The Politics Of King v. Burwell
As early as tomorrow, the Supreme Court could issue its ruling in the latest Obamacare case. Depending on the ruling, Republicans could find themselves in a political firestorm.
Sometime in the next two weeks, possibly but not likely tomorrow, the Supreme Court will issue its ruling in King v. Burwell, the case that deals with the subsidies provided to low income Americans who purchase health insurance through one of the exchanges established under the Affordable Care Act. If the Court rules in favor of the Plaintiffs in that case, then somewhere between four and six million Americans who have purchased insurance through the Federal exchanges established in those states that did not set up an exchange on their own will face the dilemma of finding a way to pay premiums that are probably outside of their ability to pay or going without health insurance. That type of outcome is likely to present Republican candidates for President with the dilemma of having to chose between satisfying their party’s base and dealing with a rather immediate problem for millions of Americans:
WEST MIAMI, Fla. — Around the corner from Sen. Marco Rubio’s house and a few miles from former Florida governor Jeb Bush’s, an insurance agency at a strip mall advertises the Affordable Care Act.
Banners with a logo reminiscent of the one President Obama used during his campaign hang on the exterior of the Eli Insurance Agency. An ad above a window display touting trips to Punta Cana in the Dominican Republic says in Spanish that Obamacare could be available for $0 a month. “Obamacare $0 mensual,” it reads. “Centro de aplicaciones aqui” — Application center here!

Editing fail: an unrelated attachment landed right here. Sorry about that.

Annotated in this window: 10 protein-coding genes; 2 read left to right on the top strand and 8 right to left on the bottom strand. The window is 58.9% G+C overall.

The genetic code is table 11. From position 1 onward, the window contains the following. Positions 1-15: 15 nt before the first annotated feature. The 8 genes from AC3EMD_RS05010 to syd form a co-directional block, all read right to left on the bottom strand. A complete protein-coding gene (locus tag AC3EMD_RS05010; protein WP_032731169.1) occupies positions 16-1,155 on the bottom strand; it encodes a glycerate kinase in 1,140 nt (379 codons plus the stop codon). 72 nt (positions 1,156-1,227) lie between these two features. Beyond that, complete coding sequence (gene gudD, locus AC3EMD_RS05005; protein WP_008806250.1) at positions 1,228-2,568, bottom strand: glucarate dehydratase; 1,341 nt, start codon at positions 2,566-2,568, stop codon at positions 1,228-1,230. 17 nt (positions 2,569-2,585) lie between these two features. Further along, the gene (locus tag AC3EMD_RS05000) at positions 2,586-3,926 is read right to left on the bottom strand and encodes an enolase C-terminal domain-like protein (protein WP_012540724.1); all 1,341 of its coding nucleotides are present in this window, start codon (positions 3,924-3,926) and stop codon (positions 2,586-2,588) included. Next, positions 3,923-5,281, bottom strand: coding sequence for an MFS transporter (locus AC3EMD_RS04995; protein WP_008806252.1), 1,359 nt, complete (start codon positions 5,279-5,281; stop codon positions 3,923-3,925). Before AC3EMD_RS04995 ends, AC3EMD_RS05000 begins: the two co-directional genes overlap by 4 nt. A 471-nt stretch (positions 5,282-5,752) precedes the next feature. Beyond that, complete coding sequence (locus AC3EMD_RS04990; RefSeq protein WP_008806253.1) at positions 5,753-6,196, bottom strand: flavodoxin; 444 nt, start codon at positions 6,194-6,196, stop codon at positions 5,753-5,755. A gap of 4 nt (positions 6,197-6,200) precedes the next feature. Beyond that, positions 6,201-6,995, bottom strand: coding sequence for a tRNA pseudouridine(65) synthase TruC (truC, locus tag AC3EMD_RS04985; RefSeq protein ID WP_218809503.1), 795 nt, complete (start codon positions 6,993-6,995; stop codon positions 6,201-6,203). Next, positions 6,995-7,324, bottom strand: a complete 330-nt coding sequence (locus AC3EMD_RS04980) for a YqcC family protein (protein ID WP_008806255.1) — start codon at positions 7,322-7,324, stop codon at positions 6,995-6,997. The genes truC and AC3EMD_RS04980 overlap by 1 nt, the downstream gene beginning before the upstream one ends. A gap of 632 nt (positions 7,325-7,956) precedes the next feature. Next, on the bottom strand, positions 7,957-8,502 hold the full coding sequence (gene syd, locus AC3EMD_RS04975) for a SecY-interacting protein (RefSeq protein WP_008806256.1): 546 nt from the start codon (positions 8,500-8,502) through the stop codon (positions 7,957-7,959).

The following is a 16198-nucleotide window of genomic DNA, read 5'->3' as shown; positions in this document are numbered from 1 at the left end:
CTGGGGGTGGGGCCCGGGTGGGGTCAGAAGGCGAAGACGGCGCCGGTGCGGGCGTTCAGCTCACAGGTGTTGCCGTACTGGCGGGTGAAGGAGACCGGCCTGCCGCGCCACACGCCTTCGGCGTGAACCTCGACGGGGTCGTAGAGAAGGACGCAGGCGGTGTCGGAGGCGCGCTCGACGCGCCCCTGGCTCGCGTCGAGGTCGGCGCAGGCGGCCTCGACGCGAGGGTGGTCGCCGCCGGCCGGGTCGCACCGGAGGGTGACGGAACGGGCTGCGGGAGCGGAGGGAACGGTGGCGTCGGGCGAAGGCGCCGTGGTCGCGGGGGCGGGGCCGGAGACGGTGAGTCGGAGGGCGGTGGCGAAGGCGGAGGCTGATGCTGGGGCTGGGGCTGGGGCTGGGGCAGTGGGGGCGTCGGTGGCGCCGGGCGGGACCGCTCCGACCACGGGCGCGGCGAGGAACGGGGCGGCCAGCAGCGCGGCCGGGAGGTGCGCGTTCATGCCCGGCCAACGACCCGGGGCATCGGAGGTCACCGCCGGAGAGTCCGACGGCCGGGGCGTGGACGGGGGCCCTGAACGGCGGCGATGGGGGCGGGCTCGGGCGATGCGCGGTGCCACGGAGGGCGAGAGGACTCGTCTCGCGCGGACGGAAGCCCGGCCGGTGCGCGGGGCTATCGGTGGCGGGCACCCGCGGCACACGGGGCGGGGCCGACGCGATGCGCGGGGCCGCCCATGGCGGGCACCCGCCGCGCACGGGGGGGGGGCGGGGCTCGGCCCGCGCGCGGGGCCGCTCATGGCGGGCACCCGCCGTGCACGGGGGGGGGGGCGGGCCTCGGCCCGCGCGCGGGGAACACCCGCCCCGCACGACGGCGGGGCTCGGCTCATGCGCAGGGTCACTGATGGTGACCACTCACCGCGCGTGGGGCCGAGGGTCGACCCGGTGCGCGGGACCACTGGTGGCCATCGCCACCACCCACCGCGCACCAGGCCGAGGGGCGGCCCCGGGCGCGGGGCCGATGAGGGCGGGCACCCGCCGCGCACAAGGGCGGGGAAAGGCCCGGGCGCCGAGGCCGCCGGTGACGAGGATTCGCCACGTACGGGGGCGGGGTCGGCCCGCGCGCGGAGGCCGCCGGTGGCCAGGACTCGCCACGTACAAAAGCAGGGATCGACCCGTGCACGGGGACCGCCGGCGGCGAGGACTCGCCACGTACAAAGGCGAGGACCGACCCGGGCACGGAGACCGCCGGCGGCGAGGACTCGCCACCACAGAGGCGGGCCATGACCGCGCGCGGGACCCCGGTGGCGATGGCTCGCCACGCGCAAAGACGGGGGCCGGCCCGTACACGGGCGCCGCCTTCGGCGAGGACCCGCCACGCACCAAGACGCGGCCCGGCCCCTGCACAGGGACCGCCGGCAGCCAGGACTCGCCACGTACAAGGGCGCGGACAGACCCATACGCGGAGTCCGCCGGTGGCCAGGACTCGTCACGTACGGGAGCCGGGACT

Those signs may not last much longer. Depending on how the Supreme Court rules in King v. Burwell this month, they might disappear — replaced by a major political dilemma for Eli Insurance’s presidential-contender neighbors.
The pressing problem for the 2016 Republican field falls into the “dog catches car” category: It’s one thing to call for the Affordable Care Act to be repealed or to promise an Oval Office signing ceremony for its repeal. It’s another to endorse pulling insurance subsidies used by more than 6 million people in 34 states, including at least 1.3 million Florida residents.
A ruling that subsidies provided to consumers to help them purchase health insurance are not legal could spark chaos in the insurance marketplace and help shape the electoral landscape in several key swing states. Beyond those voters directly affected, many more could see their premiums increase if the law unravels, driving up the number of uninsured.
The administration has said it has no Plan B if the court rules against it. The sitting governors and senators in the GOP presidential field would be among those who need to implement an emergency fix that helps people remain insured. The rest of the candidates would be called upon to offer policy alternatives. All of them would need to balance demands that they support an emergency restoration of benefits with the demands of a conservative base that wants to seize any opportunity to gut Obama’s signature domestic policy achievement.
“The politics of this for Republicans are extremely tricky and treacherous, and most Republicans privately would like to see the Supreme Court take a pass on this one,” said John Ullyot, a Republican strategist.
The 2016 contenders currently in Congress will be the ones “in the crucible,” he said — they will have to take votes or make proposals “that might not be as politically pure as needed during a Republican primary.”
On the other side of the spectrum, the Democratic presidential contenders lie in wait. “Hillary Clinton can immediately pivot not to defending the ACA,” said Republican strategist Rich Galen, but “can immediately begin saying, ‘The Republicans won’t fix this; I will’ — and I think that’s a big, big bow that the Republicans shouldn’t hand to her.”
Most of the major plans congressional Republicans and conservative think tanks have proposed to address a hypothetical loss of subsidies would offer some temporary relief — but only in exchange for a repeal of the requirement that most Americans have insurance, the linchpin of the law.